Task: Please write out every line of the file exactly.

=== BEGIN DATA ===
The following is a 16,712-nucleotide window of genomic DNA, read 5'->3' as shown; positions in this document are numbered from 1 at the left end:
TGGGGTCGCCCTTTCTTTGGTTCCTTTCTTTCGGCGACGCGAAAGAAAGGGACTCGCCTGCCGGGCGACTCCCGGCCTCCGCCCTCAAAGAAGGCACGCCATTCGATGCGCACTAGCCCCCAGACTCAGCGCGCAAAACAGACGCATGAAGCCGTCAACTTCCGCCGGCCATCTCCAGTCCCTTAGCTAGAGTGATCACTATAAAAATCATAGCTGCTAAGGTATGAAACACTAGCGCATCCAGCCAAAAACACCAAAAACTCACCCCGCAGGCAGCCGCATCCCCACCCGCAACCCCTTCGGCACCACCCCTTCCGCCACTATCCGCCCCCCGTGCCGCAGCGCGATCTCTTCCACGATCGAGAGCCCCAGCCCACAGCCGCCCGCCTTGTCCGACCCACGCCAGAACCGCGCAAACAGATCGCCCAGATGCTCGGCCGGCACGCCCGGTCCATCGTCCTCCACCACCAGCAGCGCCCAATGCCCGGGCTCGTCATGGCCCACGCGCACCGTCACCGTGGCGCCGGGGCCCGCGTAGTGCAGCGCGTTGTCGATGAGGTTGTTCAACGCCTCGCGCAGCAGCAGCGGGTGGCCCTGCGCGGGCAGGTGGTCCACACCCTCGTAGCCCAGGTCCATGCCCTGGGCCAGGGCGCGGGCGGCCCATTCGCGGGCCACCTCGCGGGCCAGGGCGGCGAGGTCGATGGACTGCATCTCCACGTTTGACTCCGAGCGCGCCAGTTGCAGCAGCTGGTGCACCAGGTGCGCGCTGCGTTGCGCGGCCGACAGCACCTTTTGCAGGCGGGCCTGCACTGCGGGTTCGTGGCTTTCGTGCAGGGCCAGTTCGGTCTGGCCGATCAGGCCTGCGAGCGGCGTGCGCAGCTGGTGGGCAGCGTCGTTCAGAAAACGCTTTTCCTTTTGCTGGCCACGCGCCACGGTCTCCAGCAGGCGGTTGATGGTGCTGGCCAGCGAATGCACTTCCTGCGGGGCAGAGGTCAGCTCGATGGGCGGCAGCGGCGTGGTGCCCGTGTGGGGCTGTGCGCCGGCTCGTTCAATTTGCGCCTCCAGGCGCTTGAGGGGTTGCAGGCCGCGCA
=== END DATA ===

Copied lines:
The following is a 16,712-nucleotide window of genomic DNA, read 5'->3' as shown; positions in this document are numbered from 1 at the left end:
TGGGGTCGCCCTTTCTTTGGTTCCTTTCTTTCGGCGACGCGAAAGAAAGGGACTCGCCTGCCGGGCGACTCCCGGCCTCCGCCCTCAAAGAAGGCACGCCATTCGATGCGCACTAGCCCCCAGACTCAGCGCGCAAAACAGACGCATGAAGCCGTCAACTTCCGCCGGCCATCTCCAGTCCCTTAGCTAGAGTGATCACTATAAAAATCATAGCTGCTAAGGTATGAAACACTAGCGCATCCAGCCAAAAACACCAAAAACTCACCCCGCAGGCAGCCGCATCCCCACCCGCAACCCCTTCGGCACCACCCCTTCCGCCACTATCCGCCCCCCGTGCCGCAGCGCGATCTCTTCCACGATCGAGAGCCCCAGCCCACAGCCGCCCGCCTTGTCCGACCCACGCCAGAACCGCGCAAACAGATCGCCCAGATGCTCGGCCGGCACGCCCGGTCCATCGTCCTCCACCACCAGCAGCGCCCAATGCCCGGGCTCGTCATGGCCCACGCGCACCGTCACCGTGGCGCCGGGGCCCGCGTAGTGCAGCGCGTTGTCGATGAGGTTGTTCAACGCCTCGCGCAGCAGCAGCGGGTGGCCCTGCGCGGGCAGGTGGTCCACACCCTCGTAGCCCAGGTCCATGCCCTGGGCCAGGGCGCGGGCGGCCCATTCGCGGGCCACCTCGCGGGCCAGGGCGGCGAGGTCGATGGACTGCATCTCCACGTTTGACTCCGAGCGCGCCAGTTGCAGCAGCTGGTGCACCAGGTGCGCGCTGCGTTGCGCGGCCGACAGCACCTTTTGCAGGCGGGCCTGCACTGCGGGTTCGTGGCTTTCGTGCAGGGCCAGTTCGGTCTGGCCGATCAGGCCTGCGAGCGGCGTGCGCAGCTGGTGGGCAGCGTCGTTCAGAAAACGCTTTTCCTTTTGCTGGCCACGCGCCACGGTCTCCAGCAGGCGGTTGATGGTGCTGGCCAGCGAATGCACTTCCTGCGGGGCAGAGGTCAGCTCGATGGGCGGCAGCGGCGTGGTGCCCGTGTGGGGCTGTGCGCCGGCTCGTTCAATTTGCGCCTCCAGGCGCTTGAGGGGTTGCAGGCCGCGCA